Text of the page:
Does it feel like “A Star Is Born,” the consensus Oscar front-runner for best picture, came out a really long time ago? Like, I don’t think I’ve heard the song “Shallow” in at least 24 hours. What I’m wondering: Is anyone out there worried that Bradley Cooper’s romantic remake peaked too soon?
Those fretting should cast their cares to the wind as Sunday’s Golden Globes ceremony will provide ample reminders that “A Star Is Born” is alive and well and fully capable of roaring like a Lady Gaga aria at this year’s Oscars.
Voted on by the 88 active members of the Hollywood Foreign Press Assn., the Globes can’t be seen as a true precursor to the Oscars in that the overlap between the HFPA and the film academy is exactly one member. (Shout out to Lisa Lu!)
But this year’s Golden Globes ceremony arrives the day before academy members begin voting for Oscar nominations, providing the evening’s winners with a spotlight and megaphone to remind everyone of their worthiness, charm and, in the case of Christian Bale, a visual sign of the extreme measures he took to portray Dick Cheney.
Other than a slimmed-down Bale, what should we look for at this year’s show? Here are five key areas of interest.
How many speeches will Bradley Cooper make?
Three is the max, as the dimpled multi-hyphenate is nominated as a producer, director and actor. The HFPA has historically swooned over music-centered movies, so the Globe for best motion picture — drama is a lock. After that, though, it gets tricky.
For drama actor, Cooper is up against another performer playing a musician, Rami Malek in “Bohemian Rhapsody.” I’ve spoken to a handful of HFPA members who tell me the group went collectively gaga over the Queen biopic and would like to honor Malek, its driving engine. But the HFPA also prides itself on being awards season flag-planters, which could help Cooper since, of the two, he’s the one who’s actually in a decent movie.
So one, maybe two speeches. But not three, as Alfonso Cuarón will likely win directing honors for the visually poetic “Roma.”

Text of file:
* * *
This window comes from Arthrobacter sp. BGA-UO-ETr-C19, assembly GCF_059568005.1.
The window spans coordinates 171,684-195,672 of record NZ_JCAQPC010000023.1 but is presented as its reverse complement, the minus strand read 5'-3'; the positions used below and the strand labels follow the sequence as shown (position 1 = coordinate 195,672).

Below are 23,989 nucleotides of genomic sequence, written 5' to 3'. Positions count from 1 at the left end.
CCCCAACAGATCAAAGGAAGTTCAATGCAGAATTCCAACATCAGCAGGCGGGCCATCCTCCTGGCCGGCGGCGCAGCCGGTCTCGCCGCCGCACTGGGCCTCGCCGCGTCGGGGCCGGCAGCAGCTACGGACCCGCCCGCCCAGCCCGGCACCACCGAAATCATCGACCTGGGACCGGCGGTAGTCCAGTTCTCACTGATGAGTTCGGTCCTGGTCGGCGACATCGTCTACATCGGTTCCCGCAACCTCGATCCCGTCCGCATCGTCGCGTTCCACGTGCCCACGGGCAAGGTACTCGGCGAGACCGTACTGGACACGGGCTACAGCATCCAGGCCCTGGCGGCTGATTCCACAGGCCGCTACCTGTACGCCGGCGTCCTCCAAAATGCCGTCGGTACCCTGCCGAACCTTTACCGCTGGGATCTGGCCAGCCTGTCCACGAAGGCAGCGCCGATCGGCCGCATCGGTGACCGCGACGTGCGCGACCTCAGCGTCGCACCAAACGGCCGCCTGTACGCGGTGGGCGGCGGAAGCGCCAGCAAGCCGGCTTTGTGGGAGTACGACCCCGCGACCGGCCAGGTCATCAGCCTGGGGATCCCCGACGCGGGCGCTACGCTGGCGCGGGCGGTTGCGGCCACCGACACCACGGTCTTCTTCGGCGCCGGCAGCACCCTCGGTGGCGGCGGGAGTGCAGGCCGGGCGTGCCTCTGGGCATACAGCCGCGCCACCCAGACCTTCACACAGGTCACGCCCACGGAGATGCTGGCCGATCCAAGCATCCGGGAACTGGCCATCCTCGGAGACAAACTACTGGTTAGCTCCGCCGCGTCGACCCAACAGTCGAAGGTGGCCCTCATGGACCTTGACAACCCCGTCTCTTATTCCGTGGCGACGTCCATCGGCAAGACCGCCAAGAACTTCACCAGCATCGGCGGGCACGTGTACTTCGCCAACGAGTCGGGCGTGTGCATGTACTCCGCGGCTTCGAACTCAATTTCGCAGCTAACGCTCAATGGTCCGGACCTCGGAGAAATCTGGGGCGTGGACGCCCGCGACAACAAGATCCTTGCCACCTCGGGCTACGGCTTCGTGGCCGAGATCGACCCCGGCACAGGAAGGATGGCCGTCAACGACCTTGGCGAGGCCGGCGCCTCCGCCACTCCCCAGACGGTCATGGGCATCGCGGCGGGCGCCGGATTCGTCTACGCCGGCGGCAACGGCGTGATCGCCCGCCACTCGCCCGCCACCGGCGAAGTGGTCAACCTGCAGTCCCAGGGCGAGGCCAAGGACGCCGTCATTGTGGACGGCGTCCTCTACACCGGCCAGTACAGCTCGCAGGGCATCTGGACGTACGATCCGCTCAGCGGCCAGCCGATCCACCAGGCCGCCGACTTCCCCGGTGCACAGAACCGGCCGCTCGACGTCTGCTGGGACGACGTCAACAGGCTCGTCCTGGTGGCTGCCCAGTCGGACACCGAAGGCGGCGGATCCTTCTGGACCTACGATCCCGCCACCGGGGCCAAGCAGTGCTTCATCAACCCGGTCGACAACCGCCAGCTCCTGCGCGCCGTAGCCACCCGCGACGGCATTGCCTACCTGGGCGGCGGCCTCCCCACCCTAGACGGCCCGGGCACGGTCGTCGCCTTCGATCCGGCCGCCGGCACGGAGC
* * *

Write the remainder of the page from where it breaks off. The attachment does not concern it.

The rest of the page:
Will the HFPA provide a boost to “The Favourite”?
The HFPA splits its movie categories between drama and comedy/musical, and this year, the lighter fare is providing most of the evening’s intrigue. And by “lighter,” I’m referring to nominated movies about Jim Crow-era racism, scheming manipulation in an English royal court and one of the most despised political figures of the past century.
Now that you’ve stopped laughing, let’s get down to business. Between “Green Book,” “Vice” and “The Favourite,” I’d guess Globes voters will lean toward Yorgos Lanthimos’ wickedly vulgar costume drama. Tonally, “The Favourite” is right in the wheelhouse of past winners like “The Grand Budapest Hotel” and “American Hustle.” And, unlike “Green Book,” it hasn’t faced any kind of awards season backlash.
But this is a category that could go any number of ways, including an upset win for “Mary Poppins Returns.” This bunch loves musicals, though, curiously (admirably?), the HFPA didn’t nominate any of the “Poppins” songs. So maybe its chances aren’t so practically perfect after all. I’m sticking with “The Favourite.”
Could Sandra Oh pull double duty as co-host and Globe winner?
Tina Fey and Amy Poehler hosted the Globes three times. In the middle year, Poehler had to change gears and head to the stage to accept an award for her lead turn on “Parks and Recreation.” (I’d like to think that there were celebratory waffles later in the evening.)
This year, co-host Oh is up for lead actress in a drama for BBC America’s celebrated series “Killing Eve.” A win isn’t certain, not with HFPA favorite Julia Roberts also in the category for her showcase turn on Amazon Studios’ “Homecoming.” But Oh should still probably enlist someone ahead of time to safeguard her trophy while she’s working. She has a strong chance of winning.
Will it be “out with the old, in with the new” again on the television side?
The last comedy series to win back-to-back Globes was “Glee” in 2009-10. “Homeland” repeated on the drama side in 2012-13. The HFPA loves to churn through its television honorees, often giving an actor the Globe one year and then completely ignoring her or him the next.
“The Marvelous Mrs. Maisel” won comedy series last year, shortly after its first episodes debuted on Amazon Prime. Its second season saw no dip in quality and it has all the elements — eye-popping costumes and production design, great music, strong performances from women — that should make it a shoo-in to repeat.
But there’s often no discernible logic behind the HFPA’s television choices beyond an attraction to shiny new things. That means we could see Netflix’s bittersweet buddy comedy “The Kominsky Method” prevail for comedy and either “Killing Eve” or “Homecoming” take the drama series Globe.